INDIANAPOLIS -- The Indiana Supreme Court has ruled against an ex-state employee who said she was fired for blowing the whistle on misuse of state tax dollars.
In a decision handed down November 2, the Indiana Supreme Court found the state of Indiana is immune from a claim made by Suzanne Esserman under the Indiana False Claims and Whistleblower Protection Act.
Esserman told Call 6 Investigates she was fired from the Indiana Department of Environmental Management when she refused to rubber stamp questionable claims.
In a split decision, the Indiana Supreme Court agreed with the Marion County Superior Court’s dismissal of her lawsuit against IDEM.
Most of the Supreme Court justices said the state is immune from non-tort claims because the whistleblower act does clearly show the state could be sued for violations of the whistleblower statute.
Esserman’s attorney says Indiana workers should be concerned about the ruling, because it makes it more difficult for government employees to expose wrongdoing.
“Ms. Esserman and I are very disappointed about this decision,” said Esserman’s attorney Mary Jane Lapointe. “This decision has the effect of insulating the State from liability for its own misconduct and penalizes the employee who tries to stand up for the taxpayers.”
Justice Steven David dissented, arguing when the law says “employer,” state government should be included in that.
Esserman and her attorney are calling for the state legislature to update the law to specifically include state government as an employer that can be sued under the Whistleblower Act.
“I agree with the dissenting Justice that the term ‘employer’ is clear as a bell, and in our case the State is the employer so the law should apply,” said LaPointe. “We can only hope that the General Assembly will amend this law to make clear that an ‘employer’ includes the State.”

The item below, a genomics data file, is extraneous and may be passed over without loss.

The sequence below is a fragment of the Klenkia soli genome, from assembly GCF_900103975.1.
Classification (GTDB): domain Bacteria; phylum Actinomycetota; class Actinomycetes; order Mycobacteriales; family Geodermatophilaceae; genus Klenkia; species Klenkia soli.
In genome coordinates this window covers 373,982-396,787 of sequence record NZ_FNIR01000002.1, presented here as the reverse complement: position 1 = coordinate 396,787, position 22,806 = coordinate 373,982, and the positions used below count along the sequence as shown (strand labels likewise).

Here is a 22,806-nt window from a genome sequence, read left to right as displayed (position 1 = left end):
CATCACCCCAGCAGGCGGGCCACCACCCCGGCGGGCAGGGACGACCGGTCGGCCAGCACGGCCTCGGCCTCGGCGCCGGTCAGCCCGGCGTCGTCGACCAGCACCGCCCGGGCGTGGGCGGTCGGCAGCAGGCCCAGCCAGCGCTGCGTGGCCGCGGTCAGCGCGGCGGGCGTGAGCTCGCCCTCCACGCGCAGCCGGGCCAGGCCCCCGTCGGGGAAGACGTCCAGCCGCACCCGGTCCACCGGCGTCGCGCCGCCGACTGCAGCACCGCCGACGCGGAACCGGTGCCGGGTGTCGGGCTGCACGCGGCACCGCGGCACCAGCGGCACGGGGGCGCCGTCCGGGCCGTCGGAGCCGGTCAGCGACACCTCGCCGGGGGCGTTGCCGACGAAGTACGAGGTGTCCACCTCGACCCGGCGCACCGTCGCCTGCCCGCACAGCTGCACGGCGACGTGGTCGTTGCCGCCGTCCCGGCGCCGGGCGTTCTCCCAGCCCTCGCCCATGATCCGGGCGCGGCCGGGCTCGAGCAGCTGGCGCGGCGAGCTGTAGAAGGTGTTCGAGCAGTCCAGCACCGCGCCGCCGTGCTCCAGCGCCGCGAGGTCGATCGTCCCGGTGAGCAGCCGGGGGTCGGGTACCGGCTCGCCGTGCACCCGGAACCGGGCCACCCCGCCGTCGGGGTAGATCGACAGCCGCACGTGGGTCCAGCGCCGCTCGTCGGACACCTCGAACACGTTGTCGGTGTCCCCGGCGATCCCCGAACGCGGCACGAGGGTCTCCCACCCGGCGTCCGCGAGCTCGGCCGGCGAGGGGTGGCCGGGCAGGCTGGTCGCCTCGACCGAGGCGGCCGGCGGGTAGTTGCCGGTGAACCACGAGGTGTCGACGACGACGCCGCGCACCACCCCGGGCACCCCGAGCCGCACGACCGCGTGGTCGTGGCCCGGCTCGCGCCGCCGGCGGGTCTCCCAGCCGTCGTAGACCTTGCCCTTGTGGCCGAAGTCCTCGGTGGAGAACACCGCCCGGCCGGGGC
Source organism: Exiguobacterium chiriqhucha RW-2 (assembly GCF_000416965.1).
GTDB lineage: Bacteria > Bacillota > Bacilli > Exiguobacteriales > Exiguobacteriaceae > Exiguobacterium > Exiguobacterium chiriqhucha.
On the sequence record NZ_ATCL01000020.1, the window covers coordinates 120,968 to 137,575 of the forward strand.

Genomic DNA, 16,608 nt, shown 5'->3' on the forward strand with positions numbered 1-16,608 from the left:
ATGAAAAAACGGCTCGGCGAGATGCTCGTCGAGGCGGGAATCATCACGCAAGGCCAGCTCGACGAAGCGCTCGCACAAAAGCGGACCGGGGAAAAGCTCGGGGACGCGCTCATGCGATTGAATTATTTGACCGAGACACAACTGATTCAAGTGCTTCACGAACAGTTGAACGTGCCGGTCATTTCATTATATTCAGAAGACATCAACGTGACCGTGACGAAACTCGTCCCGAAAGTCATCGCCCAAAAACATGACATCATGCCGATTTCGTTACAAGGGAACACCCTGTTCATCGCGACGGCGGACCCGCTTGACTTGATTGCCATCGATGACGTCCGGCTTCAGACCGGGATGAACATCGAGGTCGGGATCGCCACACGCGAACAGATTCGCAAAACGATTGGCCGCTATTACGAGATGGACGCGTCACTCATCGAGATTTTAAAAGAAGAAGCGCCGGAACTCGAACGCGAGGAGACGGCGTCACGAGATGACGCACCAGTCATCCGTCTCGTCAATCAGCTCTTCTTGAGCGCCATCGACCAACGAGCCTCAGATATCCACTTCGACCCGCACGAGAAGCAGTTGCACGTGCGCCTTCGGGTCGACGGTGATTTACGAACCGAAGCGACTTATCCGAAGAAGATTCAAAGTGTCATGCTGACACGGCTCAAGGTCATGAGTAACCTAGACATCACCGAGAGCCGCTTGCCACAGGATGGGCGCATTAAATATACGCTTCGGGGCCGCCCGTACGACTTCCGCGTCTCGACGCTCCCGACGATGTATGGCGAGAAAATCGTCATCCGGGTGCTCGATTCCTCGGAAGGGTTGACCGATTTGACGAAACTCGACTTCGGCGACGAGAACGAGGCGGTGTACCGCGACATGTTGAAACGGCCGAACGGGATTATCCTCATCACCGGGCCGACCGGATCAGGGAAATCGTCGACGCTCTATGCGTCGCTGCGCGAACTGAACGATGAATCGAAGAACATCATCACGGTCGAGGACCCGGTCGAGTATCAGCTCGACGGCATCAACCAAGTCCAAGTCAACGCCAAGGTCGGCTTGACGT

Esserman had worked for IDEM for nearly 25 years and was terminated on January 17, 2014, while working as a senior environmental manager.
The Marion County Superior Court decided IDEM had immunity and dismissed the case.
In December, the Indiana Court of Appeals overturned the dismissal of her whistleblower lawsuit and the case is now in the hands of the Indiana Supreme Court, which heard oral arguments in May.
The Supreme Court ruling pointed out that state workers have another option to sue, under the State Personnel Act.
But Esserman’s attorney said that’s not enough to make up.
“We have utilized that remedy, however, the State Personnel Act’s whistleblower provision does not protect those who object to illegal activity but do not put it in writing—and Ms. Esserman had more oral complaints than written ones,” said Lapointe.
Under the State Personnel Act the employee can’t collect more than 30 days of back pay, and no attorney fees.
Call 6 Investigates has contacted IDEM for a response to the Indiana Supreme Court ruling.
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